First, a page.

(Polycythemia Vera [PCV]; Polycythemia Rubra Vera [PRV]; Erythremia)
Polycythemia is a condition that occurs when the bone marrow produces an abnormal and excessive amount of red blood cells and platelets in the blood. The abnormal increase of red blood cells in the blood can cause the blood to thicken and clot.
There are several forms of polycythemia—primary polycythemia, secondary polycythemia, and stress polycythemia. Each form has its own set of causes and risk factors.
|Location of Active Bone Marrow in an Adult|
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Nearly all cases of primary polycythemia are believed to be caused by a mutation in the janus kinase 2 gene (JAK2).
Factors that may increase your chances of developing primary polycythemia include:
- Sex: male—twice as likely to be affected as women
- Age: over the age of 40 years old; rarely are individuals under the age of 40 diagnosed with primary polycythemia
- Race: Caucasians, Ashkenazi Jews
The symptoms of primary polycythemia occur gradually and vary from person to person. Some people show no signs of the condition. Symptoms may include:
Abnormal and heavy bleeding due to a cut or a
- Intense and frequent bone pain and/or muscle pain
- Headaches, lightheadedness, or gastrointestinal symptoms
- Vision problems
- Ringing in the ears
- Difficulty or labored breathing
- The color of the skin appears reddish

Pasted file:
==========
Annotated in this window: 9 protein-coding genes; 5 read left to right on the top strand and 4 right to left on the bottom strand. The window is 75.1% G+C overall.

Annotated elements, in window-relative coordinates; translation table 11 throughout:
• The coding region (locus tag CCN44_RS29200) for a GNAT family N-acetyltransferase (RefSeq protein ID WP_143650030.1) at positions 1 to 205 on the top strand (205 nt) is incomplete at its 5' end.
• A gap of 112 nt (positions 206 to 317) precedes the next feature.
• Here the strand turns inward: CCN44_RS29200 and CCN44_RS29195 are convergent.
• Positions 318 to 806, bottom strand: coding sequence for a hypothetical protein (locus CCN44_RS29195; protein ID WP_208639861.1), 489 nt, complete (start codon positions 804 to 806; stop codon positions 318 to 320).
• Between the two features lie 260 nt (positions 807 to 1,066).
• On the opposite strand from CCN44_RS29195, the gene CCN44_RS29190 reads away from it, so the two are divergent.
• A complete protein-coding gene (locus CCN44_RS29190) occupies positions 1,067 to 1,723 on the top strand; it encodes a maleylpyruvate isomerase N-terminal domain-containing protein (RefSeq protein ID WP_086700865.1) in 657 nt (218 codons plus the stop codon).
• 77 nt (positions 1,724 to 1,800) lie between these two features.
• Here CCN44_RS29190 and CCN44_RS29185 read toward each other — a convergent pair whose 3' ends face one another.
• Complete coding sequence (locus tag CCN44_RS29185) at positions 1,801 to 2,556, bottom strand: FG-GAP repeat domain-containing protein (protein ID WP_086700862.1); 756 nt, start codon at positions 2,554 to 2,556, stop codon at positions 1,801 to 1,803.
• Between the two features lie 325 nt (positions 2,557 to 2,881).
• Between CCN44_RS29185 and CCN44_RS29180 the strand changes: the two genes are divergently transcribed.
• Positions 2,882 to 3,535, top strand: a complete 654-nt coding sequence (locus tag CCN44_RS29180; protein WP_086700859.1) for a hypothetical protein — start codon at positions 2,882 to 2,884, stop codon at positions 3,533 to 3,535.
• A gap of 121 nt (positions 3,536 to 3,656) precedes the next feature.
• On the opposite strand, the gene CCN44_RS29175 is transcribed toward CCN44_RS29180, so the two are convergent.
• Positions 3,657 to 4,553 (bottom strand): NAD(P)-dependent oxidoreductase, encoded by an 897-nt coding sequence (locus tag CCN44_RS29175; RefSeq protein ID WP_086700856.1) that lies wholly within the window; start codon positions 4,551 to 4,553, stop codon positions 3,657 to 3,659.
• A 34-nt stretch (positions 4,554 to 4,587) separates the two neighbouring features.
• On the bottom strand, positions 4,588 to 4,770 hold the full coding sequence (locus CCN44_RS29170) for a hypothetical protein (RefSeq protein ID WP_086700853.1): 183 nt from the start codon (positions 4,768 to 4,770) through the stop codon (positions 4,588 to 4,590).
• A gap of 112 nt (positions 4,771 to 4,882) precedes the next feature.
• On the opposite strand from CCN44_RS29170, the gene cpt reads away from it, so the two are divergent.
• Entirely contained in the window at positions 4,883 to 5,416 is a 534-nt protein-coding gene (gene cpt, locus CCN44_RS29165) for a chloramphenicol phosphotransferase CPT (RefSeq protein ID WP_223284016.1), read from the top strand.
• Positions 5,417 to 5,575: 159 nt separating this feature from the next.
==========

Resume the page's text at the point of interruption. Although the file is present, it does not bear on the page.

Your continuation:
- Inability to concentrate
- Intense itching after a warm or hot bath, shower, or any activity that requires soaking your skin in warm or hot water
Your physician will ask about your symptoms and medical history. A physical exam will be done. You may also be referred to a doctor called a hematologist who specializes in blood diseases and disorders. The hematologist will perform a tests.
Your bodily fluids may be tested. This can be done with:
Talk with your doctor about the best treatment plan for you. Treatment options include the following:
Phlebotomy is a technique that requires a person to periodically have blood removed from a vein to decrease the overall total proportion of red blood cells in the body. The frequency of the treatment is based on how quickly a person’s bone marrow produces an excessive amount of red blood cells.
is a group of drugs that can be given by mouth, by injection, or through a tube that is inserted into a duct or blood vessel to slow the rapid development of red blood cells in the bone marrow.
You may be given aspirin to reduce your risk of blood clots and spleen removal.
There are no known preventative measures that will reduce your chances of getting primary polycythemia; the condition is not contagious.
There is no cure, but recent research suggests that individuals who have primary polycythemia may significantly increase their overall life expectancy by seeking treatment right away.
American Society of Hematology
The National Heart, Lung, and Blood Institute
Capital Health Nova Scotia
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